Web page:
There’s more than one way to administer a vaccine. The most common way, by far, is to administer an injection in a person’s arm. Other sites can also be used for the injection — for instance, researchers in Hong Kong recommend administering the vaccine (link) in the leg, which could yield the same efficacy and could reduce the risk of dangerous side effects on the heart.
But some vaccines may not use any injections at all.
Nasal vaccines are, as the name implies, vaccines administered through the nose, as opposed to an injection; they’re essentially a nasal spray. This approach is painless, involves fewer risks, and is particularly well-suited to airborne respiratory pathogens because we’re often in contact with them through our noses. This idea has a remarkably long history, with the Chinese Kangxi Emperor claiming to inoculate his entire family against smallpox by “blowing smallpox material up the nose”.
We’ve come a long way since the times of the emperor, and vaccines are much more refined and efficient — but nasal vaccines still haven’t truly become mainstream. But they could soon.
This type of vaccine could be extra effective against COVID-19, says Yale’s Akiko Iwasaki, the Waldemar Von Zedtwitz Professor of Immunobiology. In a new study, she and her colleagues found that intranasal vaccination provides broad protection against respiratory viruses in mice, while vaccines that use an injection did not.
“The best immune defense happens at the gate, guarding against viruses trying to enter,” said Iwasaki, senior author of the study.
It makes sense when you think about it. The nose hosts a mucous membrane that already serves as a defense line against pathogens. These tissues produce B cells, which then produce immunoglobulin A (IgA) antibodies. These are a special type of antibody that only works locally on the membrane found in the nose, stomach, and lungs (as opposed to regular vaccine antibodies, that act throughout the entire body).
The role of this mechanism is well known, but Iwasaki wanted to see whether these IgA antibodies also help offer vaccine immunity against respiratory diseases. They tested this idea on mice, administering a protein-based influenza vaccine through injections and also through the nose. They then exposed the mice to multiple strains of influenza viruses.
Results showed that the mice that received the nose vaccines had more protection against the influenza viruses than those that received injections. Essentially, the nasal vaccines protected the animals against a variety of strains, not just the ones they were vaccinated against.
Although it’s still early stages and we don’t know yet if the approach is safe and efficient in humans, Iwasaki believes there’s a good chance they could be used in conjunction with existing vaccines, potentially as boosters to reinforce the immune system against various strains. This could be excellent against influenza (which mutates quickly and already has several strains of concern) and, of course, COVID-19 — with the new Omicron variant and several others potentially lurking around the corner, having access to a robust vaccine that protects against many strains could be key to ending the pandemic. Still, there’s a long way to go from mouse studies to human studies, but the research team is confident that this approach can provide important benefits and is testing the approach on animal COVID-19 strains.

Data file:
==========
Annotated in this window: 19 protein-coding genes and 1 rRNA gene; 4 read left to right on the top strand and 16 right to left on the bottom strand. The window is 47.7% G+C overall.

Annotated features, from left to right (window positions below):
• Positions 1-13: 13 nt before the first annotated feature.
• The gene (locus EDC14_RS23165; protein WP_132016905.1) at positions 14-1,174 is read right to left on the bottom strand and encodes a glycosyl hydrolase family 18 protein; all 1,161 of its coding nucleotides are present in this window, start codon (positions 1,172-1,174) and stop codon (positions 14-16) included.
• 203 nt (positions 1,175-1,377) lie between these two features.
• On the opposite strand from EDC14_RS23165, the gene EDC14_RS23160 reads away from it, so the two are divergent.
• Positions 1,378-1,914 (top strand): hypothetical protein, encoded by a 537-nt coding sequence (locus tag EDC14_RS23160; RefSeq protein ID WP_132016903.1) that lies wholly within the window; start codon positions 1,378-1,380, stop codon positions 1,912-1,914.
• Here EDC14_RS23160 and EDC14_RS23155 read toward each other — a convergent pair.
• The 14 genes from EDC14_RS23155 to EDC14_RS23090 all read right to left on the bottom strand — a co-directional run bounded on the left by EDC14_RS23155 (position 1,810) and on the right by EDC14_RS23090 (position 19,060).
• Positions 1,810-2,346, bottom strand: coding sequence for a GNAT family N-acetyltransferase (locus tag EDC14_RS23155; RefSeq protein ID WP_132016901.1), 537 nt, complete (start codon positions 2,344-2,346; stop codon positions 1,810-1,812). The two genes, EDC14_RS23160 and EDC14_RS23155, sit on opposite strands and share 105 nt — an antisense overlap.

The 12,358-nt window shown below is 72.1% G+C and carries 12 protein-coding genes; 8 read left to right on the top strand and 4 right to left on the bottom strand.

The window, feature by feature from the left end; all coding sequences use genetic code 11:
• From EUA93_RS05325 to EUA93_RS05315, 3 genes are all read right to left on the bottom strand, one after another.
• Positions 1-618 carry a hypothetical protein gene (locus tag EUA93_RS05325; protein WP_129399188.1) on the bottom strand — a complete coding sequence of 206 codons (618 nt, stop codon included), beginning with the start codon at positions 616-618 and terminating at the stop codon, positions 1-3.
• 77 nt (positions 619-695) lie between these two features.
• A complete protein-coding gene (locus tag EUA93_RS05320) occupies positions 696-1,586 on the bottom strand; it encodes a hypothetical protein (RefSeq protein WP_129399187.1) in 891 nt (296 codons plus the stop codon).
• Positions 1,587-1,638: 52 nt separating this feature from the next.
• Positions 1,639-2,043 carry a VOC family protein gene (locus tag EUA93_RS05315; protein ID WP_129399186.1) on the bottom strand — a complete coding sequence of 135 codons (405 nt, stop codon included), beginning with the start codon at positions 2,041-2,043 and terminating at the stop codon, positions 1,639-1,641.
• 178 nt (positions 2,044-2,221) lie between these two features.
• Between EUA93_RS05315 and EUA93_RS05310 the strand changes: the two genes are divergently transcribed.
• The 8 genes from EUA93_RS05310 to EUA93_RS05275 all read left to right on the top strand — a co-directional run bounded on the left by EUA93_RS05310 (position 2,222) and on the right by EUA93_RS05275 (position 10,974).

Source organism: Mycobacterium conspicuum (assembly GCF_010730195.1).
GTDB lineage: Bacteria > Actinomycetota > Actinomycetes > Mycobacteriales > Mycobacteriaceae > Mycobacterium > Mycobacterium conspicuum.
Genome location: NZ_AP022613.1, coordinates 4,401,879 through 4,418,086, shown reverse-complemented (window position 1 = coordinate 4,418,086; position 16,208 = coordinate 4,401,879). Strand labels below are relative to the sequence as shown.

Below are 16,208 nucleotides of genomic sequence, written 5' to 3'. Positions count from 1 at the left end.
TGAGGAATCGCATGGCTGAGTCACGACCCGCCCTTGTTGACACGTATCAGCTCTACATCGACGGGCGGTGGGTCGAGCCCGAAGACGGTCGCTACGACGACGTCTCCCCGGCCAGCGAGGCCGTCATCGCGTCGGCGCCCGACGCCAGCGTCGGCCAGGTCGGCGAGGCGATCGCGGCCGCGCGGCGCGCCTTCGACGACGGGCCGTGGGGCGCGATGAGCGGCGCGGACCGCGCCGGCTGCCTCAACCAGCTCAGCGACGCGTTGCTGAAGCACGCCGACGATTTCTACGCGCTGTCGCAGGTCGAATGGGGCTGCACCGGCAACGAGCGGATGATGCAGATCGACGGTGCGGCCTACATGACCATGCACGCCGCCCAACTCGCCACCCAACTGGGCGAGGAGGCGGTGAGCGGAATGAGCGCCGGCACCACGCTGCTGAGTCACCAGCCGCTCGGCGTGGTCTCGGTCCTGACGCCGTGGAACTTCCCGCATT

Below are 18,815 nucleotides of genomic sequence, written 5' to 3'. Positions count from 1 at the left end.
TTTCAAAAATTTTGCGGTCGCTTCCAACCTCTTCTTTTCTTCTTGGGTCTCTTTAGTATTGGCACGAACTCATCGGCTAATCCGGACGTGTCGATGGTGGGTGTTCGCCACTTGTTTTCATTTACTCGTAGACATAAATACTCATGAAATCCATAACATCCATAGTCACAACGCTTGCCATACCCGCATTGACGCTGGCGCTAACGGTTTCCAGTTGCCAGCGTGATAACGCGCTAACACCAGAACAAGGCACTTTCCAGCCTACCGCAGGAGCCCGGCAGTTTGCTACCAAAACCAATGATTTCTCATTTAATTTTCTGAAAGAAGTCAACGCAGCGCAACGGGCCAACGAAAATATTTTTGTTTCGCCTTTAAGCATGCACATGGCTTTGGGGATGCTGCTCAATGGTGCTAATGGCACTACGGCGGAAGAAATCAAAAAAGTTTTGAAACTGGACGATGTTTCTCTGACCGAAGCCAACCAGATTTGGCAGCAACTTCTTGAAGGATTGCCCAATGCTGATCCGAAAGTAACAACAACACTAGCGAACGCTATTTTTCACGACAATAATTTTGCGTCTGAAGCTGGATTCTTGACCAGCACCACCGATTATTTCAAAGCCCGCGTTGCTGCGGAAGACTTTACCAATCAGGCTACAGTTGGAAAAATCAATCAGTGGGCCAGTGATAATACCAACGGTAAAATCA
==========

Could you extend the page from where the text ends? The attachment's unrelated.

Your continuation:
This isn’t the first study to suggest this approach could work for COVID-19. Just a month earlier, a team from Stanford University also published research on a nasal vaccine against the coronavirus.
“The gold standard for vaccination is through an intramuscular shot to the arm,” Massoud said. “But that’s really a roundabout way to achieve a barrier against a respiratory virus. We thought, theoretically, that administering protection at the site of infection could produce a more robust response,” said Tarik Massoud, MD, PhD and one of the study authors.
Massoud and his co-author, Ramasamy Paulmurugan, also only have a mouse study so far, but results seem promising. They use gold nanoparticles carrying harmless bits of virus-mimicking genetic material that teach the immune system to recognize the invader and mount a defense against them.
“So far, the results we’re seeing with the intranasal vaccine are incredibly encouraging,” said Paulmurugan.
Vaccines can help us gain the upper hand not just in the ongoing pandemic, but also in our long-term war against respiratory viruses. So far, we’ve always been one step behind, but versatile vaccines could help us finally gain the upper hand and be more prepared for the tough fights that will undoubtedly come.